South Korea’s best-selling boyband, BTS, has launched a series of five major public art projects across the globe involving collaborations between some of the world’s most significant artists and curators.
CONNECT, BTS will take place across five cities, with each project free to the public. The first in the series, an immersive audiovisual work by Danish artist Jakob Kudsk Steensen, opened today at London’s Serpentine Galleries. Catharsis (until 15 March 2020) shows a digital simulation of a re-imagined ancient forest and can be experienced at the Serpentine or via a dedicated website.
Other projects in the series include Fly with Aerocene Pacha (21 January – 22 March 2020) by Argentinian artist Tomás Saraceno, which will attempt to break several world records for the first fully solar, ‘human-free’ flight. The work will launch in Salinas Grandes, Argentina’s great salt lake, with the resulting film of the work to be shown in Buenos Aires until 22 March.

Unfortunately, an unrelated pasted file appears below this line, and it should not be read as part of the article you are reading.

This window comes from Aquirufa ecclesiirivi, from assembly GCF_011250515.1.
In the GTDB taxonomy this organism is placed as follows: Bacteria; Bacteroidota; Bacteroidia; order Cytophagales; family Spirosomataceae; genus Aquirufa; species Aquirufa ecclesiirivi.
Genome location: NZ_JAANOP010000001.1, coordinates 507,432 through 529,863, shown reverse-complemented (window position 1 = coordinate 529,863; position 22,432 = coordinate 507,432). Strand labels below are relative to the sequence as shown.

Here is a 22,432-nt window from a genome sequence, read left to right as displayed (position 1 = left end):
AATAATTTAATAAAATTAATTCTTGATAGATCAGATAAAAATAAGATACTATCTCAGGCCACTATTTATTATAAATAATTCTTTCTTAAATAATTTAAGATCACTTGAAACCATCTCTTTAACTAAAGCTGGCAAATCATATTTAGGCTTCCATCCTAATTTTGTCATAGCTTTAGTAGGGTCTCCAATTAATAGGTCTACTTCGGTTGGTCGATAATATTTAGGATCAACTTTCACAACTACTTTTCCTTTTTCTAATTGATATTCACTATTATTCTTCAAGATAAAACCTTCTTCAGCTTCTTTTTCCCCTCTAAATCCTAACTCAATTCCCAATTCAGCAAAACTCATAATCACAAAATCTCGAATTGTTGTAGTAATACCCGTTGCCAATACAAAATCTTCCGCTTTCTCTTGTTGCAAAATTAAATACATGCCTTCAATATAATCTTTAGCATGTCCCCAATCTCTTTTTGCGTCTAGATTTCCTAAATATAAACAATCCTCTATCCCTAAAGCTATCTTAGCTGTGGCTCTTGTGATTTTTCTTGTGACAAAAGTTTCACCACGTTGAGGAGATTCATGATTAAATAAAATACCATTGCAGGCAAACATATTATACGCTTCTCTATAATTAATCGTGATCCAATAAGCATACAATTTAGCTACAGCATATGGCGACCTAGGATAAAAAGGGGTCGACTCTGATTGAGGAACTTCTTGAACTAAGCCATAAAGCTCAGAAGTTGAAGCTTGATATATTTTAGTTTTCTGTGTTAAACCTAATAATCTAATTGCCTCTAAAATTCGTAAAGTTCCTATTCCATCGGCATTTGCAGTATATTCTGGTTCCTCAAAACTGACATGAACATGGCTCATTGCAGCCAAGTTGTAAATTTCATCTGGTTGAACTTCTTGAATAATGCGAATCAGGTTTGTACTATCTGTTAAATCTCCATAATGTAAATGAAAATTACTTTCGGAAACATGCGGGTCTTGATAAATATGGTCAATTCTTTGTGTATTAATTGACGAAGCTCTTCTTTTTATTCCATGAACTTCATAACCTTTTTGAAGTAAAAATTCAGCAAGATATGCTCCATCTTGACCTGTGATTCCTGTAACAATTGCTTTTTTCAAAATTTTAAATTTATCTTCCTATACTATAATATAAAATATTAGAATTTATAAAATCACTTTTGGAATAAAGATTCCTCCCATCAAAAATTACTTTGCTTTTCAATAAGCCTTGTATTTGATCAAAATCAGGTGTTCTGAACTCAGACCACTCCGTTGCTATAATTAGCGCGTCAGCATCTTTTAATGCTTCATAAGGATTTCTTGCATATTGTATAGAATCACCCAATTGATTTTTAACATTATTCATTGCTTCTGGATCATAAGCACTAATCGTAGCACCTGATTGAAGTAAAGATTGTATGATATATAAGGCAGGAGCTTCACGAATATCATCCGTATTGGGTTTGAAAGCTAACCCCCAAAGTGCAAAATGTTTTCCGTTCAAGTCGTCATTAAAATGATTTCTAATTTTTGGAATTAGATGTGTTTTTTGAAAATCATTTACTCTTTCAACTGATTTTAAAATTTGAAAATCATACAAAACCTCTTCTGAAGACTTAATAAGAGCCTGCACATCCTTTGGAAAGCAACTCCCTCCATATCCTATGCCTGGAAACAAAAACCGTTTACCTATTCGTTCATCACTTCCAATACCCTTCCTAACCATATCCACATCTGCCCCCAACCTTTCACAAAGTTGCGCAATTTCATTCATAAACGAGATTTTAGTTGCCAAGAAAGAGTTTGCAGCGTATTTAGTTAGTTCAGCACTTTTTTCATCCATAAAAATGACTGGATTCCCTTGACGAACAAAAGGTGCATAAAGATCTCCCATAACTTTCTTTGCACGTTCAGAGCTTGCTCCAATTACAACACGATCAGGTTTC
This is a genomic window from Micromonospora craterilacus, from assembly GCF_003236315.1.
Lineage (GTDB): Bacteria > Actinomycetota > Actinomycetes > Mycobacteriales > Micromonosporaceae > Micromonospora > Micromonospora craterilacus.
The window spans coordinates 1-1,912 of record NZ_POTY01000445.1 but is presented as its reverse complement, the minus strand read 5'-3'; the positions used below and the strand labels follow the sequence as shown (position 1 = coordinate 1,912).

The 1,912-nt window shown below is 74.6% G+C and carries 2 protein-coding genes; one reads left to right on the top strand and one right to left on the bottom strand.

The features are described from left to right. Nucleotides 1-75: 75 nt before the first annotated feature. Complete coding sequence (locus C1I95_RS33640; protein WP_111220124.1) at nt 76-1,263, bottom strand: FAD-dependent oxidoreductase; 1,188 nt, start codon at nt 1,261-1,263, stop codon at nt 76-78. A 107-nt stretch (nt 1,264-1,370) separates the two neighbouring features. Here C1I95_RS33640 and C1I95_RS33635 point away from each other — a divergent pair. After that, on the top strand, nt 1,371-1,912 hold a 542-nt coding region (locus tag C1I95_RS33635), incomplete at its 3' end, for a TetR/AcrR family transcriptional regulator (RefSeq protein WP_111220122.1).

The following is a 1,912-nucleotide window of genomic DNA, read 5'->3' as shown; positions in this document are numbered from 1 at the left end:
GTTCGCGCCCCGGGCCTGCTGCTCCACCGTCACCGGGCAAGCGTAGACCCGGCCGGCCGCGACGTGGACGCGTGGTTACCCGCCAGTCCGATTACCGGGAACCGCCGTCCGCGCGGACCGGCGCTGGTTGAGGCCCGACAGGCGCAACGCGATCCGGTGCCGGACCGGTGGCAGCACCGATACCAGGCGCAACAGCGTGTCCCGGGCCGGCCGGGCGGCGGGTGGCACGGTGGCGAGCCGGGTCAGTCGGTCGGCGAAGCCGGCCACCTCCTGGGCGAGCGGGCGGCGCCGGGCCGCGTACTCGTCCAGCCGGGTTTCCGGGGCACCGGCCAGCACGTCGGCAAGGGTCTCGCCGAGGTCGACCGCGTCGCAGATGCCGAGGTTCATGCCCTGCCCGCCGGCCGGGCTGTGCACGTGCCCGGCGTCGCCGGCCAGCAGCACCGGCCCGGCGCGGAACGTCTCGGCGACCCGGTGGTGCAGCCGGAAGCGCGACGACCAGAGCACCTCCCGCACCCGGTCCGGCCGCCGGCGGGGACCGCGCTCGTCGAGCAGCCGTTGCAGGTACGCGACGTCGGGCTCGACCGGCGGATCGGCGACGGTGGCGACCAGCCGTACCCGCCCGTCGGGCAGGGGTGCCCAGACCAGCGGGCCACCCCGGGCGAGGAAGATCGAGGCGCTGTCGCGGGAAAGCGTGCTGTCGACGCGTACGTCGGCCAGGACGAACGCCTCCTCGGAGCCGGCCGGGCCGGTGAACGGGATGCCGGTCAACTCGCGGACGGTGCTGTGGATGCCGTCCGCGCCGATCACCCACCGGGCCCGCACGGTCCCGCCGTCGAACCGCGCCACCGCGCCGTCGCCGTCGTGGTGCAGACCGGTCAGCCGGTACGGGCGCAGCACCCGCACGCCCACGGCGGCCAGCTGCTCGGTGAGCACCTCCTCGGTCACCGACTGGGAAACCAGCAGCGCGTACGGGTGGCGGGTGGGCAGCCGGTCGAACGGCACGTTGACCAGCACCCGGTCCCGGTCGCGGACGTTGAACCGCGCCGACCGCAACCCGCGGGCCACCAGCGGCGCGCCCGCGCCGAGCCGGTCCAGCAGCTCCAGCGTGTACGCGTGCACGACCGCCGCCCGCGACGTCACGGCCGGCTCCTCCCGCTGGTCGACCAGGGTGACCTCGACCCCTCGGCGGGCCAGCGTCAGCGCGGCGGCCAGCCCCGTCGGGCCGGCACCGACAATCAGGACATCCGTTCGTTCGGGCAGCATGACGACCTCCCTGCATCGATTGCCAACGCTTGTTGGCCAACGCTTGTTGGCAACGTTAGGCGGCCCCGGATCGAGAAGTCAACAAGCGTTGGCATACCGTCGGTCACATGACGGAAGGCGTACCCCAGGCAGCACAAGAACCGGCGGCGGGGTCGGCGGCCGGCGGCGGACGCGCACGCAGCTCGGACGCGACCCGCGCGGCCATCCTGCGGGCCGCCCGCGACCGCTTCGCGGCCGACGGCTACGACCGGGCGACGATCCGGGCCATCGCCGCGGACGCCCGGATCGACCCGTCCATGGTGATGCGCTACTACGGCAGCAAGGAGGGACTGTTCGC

British artist Antony Gormley will create a vast “drawing in space” at New York’s Brooklyn Bridge Park Pier 3. New York Clearing (2020) will consist of “a single line made up of 18km of square aluminium tubing that loops and coils without beginning or end”. It will be on show from 4 February to 27 March.
Two further projects will also take place. The first involves two separate shows at Seoul’s Dongdaemun Design Plaza (DDP) by British artist Ann Veronica Janssens and Korean artist Yiyun Kang. The second is a group performance by 17 artists at Gropius Bau in Berlin. Visitors to each of the shows can access special introductory videos recorded by the band talking about the individual artworks.
CONNECT, BTS has been led by Daehyung Lee, who currently serves as BTS’s artistic director. Lee, an independent Korean curator, organised his country’s pavilion at the 2017 Venice Biennale.
As the art world continues to devise new ways to appeal to broader audiences, this partnership opens up novel, potentially lucrative avenues for cross-disciplinary collaboration.
Source: The Art Newspaper